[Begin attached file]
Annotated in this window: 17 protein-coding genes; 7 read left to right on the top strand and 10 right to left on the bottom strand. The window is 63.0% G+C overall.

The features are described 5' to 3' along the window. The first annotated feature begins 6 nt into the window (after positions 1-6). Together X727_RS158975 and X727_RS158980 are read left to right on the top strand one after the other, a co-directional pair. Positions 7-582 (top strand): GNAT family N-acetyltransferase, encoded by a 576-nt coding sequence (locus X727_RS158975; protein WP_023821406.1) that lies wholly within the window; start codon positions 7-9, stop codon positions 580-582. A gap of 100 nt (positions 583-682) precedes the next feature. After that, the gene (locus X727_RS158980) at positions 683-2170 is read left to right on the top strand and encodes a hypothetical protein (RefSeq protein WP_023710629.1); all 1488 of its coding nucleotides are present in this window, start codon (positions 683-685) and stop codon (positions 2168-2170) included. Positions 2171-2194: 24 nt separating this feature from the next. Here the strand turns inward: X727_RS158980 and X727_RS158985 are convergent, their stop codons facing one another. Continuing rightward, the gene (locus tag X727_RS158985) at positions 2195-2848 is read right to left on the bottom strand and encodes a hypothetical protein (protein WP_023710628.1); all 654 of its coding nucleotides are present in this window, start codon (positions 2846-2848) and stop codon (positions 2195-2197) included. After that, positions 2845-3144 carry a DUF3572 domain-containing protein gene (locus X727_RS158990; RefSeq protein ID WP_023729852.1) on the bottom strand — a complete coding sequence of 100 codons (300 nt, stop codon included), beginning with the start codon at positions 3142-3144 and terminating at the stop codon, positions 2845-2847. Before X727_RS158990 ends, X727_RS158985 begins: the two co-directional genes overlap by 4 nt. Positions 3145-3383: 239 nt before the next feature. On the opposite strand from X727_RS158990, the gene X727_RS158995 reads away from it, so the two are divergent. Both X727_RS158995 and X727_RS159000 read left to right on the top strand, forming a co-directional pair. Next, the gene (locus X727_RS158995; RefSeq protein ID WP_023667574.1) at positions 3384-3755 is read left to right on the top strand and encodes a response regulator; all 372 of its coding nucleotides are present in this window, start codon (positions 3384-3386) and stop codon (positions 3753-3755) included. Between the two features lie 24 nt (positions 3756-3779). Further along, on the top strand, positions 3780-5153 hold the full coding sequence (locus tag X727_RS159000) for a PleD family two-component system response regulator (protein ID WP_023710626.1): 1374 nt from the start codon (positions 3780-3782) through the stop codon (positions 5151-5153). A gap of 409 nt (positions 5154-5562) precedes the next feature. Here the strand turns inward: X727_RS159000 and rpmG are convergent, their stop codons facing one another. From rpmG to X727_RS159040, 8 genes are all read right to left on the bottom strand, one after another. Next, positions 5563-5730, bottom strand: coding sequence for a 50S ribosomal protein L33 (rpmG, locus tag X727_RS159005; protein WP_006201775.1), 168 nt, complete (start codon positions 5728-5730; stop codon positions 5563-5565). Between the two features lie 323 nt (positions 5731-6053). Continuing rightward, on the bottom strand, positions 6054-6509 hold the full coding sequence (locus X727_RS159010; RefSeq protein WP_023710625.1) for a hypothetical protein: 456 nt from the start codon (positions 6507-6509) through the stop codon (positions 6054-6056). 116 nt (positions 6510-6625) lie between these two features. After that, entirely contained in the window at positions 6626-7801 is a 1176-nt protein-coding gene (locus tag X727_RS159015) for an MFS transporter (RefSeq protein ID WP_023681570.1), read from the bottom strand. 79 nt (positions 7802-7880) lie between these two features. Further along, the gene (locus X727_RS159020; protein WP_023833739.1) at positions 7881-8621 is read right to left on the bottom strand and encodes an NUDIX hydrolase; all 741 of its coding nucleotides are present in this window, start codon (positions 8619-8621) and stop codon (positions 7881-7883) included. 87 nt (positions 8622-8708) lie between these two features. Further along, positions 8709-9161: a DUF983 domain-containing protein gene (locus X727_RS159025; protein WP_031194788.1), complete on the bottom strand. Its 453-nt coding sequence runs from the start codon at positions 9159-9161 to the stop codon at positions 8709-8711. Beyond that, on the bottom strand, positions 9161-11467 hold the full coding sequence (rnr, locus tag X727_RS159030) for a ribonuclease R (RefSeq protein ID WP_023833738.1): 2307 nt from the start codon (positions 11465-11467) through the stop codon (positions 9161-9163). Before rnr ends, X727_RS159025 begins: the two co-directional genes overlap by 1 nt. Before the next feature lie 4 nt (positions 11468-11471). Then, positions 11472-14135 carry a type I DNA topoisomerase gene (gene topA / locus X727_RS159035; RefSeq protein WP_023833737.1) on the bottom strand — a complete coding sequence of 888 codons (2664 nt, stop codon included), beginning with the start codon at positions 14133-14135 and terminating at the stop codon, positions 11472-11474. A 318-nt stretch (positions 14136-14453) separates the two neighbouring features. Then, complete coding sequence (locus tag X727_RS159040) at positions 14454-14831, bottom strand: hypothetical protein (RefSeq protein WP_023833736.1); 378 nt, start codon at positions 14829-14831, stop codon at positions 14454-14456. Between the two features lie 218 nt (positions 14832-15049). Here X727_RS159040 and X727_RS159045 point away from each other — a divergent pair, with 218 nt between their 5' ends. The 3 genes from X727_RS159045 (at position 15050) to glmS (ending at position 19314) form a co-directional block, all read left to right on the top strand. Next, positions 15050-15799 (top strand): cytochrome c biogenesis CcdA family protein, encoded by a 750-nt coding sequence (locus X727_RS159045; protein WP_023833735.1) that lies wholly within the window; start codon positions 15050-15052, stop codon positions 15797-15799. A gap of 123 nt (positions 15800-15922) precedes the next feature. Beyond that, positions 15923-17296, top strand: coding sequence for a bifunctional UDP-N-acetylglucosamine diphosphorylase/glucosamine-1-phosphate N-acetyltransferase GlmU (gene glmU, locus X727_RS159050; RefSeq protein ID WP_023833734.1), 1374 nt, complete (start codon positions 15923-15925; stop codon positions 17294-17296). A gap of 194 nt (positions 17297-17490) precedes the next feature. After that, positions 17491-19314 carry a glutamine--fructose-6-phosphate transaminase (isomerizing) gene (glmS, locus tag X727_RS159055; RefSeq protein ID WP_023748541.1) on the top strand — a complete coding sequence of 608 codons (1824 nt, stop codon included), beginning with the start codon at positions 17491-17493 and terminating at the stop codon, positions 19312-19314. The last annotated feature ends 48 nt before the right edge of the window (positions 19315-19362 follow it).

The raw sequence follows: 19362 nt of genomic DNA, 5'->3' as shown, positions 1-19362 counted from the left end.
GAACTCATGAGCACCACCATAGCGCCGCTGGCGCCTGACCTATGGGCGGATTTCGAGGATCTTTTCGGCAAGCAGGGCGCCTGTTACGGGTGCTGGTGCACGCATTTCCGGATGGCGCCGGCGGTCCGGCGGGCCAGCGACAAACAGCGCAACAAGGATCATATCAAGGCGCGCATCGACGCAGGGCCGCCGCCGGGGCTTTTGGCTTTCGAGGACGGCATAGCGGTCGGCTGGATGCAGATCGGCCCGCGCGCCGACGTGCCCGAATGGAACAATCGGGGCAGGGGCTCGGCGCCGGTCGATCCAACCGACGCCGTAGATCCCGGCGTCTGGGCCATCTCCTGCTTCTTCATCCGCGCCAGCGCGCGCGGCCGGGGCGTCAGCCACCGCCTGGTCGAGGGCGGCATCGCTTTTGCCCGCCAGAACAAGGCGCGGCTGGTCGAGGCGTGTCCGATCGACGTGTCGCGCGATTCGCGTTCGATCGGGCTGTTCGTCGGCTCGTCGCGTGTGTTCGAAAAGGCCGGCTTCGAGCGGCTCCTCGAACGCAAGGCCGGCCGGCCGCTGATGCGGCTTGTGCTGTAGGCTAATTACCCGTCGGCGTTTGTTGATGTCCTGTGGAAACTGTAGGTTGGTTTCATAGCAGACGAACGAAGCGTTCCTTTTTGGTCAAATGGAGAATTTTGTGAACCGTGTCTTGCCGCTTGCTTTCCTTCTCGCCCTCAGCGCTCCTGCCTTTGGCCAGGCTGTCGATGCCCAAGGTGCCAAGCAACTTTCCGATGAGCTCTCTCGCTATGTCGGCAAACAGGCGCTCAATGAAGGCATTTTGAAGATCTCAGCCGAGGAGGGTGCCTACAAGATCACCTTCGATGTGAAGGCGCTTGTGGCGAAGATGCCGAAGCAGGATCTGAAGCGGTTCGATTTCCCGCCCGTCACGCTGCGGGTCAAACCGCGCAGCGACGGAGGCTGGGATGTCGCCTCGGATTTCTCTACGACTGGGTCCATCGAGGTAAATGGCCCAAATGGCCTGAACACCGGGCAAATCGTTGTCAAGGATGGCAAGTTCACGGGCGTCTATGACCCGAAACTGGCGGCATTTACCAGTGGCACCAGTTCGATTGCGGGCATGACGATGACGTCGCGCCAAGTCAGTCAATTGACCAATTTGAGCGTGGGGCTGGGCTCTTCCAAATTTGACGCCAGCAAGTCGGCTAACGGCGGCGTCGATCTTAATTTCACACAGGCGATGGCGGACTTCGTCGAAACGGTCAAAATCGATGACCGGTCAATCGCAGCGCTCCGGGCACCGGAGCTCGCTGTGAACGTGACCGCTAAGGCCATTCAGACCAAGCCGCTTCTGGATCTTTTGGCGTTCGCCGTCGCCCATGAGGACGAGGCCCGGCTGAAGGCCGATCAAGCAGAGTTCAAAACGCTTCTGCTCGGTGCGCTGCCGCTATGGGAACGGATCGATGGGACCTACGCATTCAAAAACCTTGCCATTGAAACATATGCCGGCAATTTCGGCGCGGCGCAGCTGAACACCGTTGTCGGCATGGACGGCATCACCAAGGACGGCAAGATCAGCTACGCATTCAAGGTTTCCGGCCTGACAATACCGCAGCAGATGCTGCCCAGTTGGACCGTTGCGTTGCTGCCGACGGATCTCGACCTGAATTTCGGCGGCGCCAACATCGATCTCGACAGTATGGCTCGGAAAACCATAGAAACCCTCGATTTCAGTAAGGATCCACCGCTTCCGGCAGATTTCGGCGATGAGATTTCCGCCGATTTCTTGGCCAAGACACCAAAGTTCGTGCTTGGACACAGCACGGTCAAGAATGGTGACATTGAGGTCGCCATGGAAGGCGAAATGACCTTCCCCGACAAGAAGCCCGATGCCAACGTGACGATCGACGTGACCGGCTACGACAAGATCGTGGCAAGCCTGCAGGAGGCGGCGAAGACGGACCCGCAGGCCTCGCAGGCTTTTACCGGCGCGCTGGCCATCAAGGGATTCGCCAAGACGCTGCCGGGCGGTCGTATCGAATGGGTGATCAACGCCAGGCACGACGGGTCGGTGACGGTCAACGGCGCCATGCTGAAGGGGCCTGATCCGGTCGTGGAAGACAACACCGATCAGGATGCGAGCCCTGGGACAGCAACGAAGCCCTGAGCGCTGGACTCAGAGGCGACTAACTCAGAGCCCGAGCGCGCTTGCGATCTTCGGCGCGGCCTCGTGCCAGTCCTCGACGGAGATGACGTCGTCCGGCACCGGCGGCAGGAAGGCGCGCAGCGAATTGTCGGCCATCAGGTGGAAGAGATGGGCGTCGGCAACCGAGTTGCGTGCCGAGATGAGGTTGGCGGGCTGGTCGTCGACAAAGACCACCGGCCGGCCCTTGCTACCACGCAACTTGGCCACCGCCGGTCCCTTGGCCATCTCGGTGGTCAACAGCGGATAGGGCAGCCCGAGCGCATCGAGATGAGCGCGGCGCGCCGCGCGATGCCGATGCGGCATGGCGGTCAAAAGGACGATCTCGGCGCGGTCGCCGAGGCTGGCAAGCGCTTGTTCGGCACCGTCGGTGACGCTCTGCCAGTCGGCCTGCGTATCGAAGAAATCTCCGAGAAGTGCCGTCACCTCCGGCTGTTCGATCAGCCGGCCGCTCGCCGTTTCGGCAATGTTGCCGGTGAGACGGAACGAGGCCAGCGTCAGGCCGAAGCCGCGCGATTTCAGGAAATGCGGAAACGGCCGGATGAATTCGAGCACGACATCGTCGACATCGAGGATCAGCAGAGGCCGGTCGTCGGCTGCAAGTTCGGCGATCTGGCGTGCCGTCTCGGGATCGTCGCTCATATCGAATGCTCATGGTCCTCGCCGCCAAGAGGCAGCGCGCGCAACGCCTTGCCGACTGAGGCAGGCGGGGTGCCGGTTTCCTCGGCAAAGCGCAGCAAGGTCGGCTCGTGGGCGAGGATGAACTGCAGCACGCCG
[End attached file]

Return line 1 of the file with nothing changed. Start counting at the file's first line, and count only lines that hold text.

Annotated in this window: 17 protein-coding genes; 7 read left to right on the top strand and 10 right to left on the bottom strand. The window is 63.0% G+C overall.